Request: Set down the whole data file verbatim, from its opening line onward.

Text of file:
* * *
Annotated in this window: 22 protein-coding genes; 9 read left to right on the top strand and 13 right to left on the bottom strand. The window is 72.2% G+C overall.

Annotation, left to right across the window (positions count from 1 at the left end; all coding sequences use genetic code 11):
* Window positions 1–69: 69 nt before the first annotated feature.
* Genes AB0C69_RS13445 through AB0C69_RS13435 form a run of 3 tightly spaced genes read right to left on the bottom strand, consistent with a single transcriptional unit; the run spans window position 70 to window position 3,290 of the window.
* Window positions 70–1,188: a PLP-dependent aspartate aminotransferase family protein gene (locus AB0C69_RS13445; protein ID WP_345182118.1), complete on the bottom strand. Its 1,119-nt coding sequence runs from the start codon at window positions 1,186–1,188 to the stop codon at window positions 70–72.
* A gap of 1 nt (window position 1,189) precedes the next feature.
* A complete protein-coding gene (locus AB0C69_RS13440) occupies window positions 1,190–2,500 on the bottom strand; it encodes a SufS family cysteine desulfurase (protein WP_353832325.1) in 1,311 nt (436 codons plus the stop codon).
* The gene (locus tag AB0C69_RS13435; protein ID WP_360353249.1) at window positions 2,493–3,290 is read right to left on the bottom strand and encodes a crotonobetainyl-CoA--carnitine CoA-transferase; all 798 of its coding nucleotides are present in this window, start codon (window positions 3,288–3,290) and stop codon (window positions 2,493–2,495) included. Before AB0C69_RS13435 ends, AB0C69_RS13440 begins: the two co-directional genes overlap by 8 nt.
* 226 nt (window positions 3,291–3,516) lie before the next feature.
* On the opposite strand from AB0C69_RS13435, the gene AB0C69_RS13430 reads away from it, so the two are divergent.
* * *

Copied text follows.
Annotated in this window: 22 protein-coding genes; 9 read left to right on the top strand and 13 right to left on the bottom strand. The window is 72.2% G+C overall.

Annotation, left to right across the window (positions count from 1 at the left end; all coding sequences use genetic code 11):
* Window positions 1–69: 69 nt before the first annotated feature.
* Genes AB0C69_RS13445 through AB0C69_RS13435 form a run of 3 tightly spaced genes read right to left on the bottom strand, consistent with a single transcriptional unit; the run spans window position 70 to window position 3,290 of the window.
* Window positions 70–1,188: a PLP-dependent aspartate aminotransferase family protein gene (locus AB0C69_RS13445; protein ID WP_345182118.1), complete on the bottom strand. Its 1,119-nt coding sequence runs from the start codon at window positions 1,186–1,188 to the stop codon at window positions 70–72.
* A gap of 1 nt (window position 1,189) precedes the next feature.
* A complete protein-coding gene (locus AB0C69_RS13440) occupies window positions 1,190–2,500 on the bottom strand; it encodes a SufS family cysteine desulfurase (protein WP_353832325.1) in 1,311 nt (436 codons plus the stop codon).
* The gene (locus tag AB0C69_RS13435; protein ID WP_360353249.1) at window positions 2,493–3,290 is read right to left on the bottom strand and encodes a crotonobetainyl-CoA--carnitine CoA-transferase; all 798 of its coding nucleotides are present in this window, start codon (window positions 3,288–3,290) and stop codon (window positions 2,493–2,495) included. Before AB0C69_RS13435 ends, AB0C69_RS13440 begins: the two co-directional genes overlap by 8 nt.
* 226 nt (window positions 3,291–3,516) lie before the next feature.
* On the opposite strand from AB0C69_RS13435, the gene AB0C69_RS13430 reads away from it, so the two are divergent.